Family and friends create the safety net that will catch you when you take a leap of faith. No matter how my book sales went, I knew my husband would love me. No matter how many mistakes I had made, I knew my family would still respect and love me. In spite of numbers and reviews, my friends were proud of me for making the jump. My whole family wanted me to sign their books when they arrived. Friends sent messages of congratulations. I didn’t need to become a bestselling author — I knew I had made the people who loved me proud.
If you feel you are alone in the world and lack a support system, I have a few a couple tips for you. The first is to eliminate anyone in your life who isn’t rooting for you to succeed. A friend who constantly demeans your accomplishments and dreams is not a friend, and that is even more important in a romantic relationship. I always say Marshall is the Ben Wyatt to my Leslie Knope. If I woke up tomorrow and wanted to run for president, he would say, “Where do we get started?” He has never diminished my dreams, no matter how lofty. I actually have to be careful — sometimes I express a half-serious daydream and he’s already hit the ground running to help me achieve it. You deserve this in all your relationships: friend, family, and significant other. My second tip is to search out people who share your interests. 2016 was pivotal for me in developing new “fandom friendships” — I made internet friends that have become just as important to me as my friends “IRL”. Sometimes the people you love most, despite their best intentions, don’t always understand your passion, even if they support your pursuit of it. The beauty of the internet is that there are people out there who will get you all over the world — all you have to do is find them. If you’re not comfortable with that, look up writer’s groups and meetups for creative people in your area. Meet people who you can talk to in creative crisis. Lift each other up. Be positive and effusive about the work of others, and they will almost always return the favor.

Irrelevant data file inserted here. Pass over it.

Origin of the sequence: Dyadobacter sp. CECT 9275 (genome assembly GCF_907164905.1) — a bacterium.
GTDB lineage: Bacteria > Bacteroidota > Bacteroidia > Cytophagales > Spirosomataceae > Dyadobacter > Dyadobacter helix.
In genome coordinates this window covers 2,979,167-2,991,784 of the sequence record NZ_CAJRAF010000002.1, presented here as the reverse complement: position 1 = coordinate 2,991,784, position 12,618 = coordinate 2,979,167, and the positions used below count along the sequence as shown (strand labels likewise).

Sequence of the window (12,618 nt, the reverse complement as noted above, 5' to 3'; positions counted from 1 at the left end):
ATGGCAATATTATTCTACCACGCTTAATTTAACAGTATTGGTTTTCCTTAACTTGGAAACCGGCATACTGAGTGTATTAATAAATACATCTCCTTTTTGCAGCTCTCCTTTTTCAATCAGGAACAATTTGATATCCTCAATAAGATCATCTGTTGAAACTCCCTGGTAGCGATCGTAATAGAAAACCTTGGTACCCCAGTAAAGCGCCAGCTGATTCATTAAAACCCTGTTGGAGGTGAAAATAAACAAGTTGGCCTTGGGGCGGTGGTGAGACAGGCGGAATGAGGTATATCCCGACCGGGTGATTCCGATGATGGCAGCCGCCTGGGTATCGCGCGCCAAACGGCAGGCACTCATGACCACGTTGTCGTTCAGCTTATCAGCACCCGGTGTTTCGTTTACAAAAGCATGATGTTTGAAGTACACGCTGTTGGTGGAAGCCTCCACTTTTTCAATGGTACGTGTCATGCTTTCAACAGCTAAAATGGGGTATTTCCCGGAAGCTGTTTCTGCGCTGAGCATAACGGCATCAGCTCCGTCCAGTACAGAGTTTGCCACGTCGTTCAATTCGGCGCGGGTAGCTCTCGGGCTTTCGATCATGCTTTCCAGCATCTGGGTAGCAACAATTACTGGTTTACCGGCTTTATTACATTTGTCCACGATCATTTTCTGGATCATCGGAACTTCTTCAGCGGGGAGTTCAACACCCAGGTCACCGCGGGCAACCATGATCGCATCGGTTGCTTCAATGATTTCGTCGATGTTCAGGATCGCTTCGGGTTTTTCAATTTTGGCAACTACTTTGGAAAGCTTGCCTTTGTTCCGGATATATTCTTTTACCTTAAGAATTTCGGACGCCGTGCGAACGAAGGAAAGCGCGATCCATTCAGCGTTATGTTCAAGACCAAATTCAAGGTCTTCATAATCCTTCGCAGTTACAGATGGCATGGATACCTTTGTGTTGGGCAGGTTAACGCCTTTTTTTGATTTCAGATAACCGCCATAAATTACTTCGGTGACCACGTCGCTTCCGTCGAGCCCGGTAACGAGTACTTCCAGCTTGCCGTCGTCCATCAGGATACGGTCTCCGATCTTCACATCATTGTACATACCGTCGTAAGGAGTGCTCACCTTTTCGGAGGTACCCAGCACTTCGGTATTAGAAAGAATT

Writing can be a very lonely hobby. Though there are many steps in the middle, it starts and ends with you, and you alone. However, the entire process doesn’t have to be a solo climb up a frigid mountain. You’re allowed to ask for boosts and supplies along the way. The summit is much sweeter when you’ve made it with a team, and working with others allows you to reserve strength for another future journey rather than burning yourself out by going it alone.
Your writing will never go anywhere if you don’t share it. It will languish in cobwebby folders of your computer, full of potential but never quite finished. No matter how talented and well-rounded you are, there’s always room for outside input. Find your team. Climb the mountain.
“You mustn’t be afraid to dream a little bigger, darling.” – Inception, 2010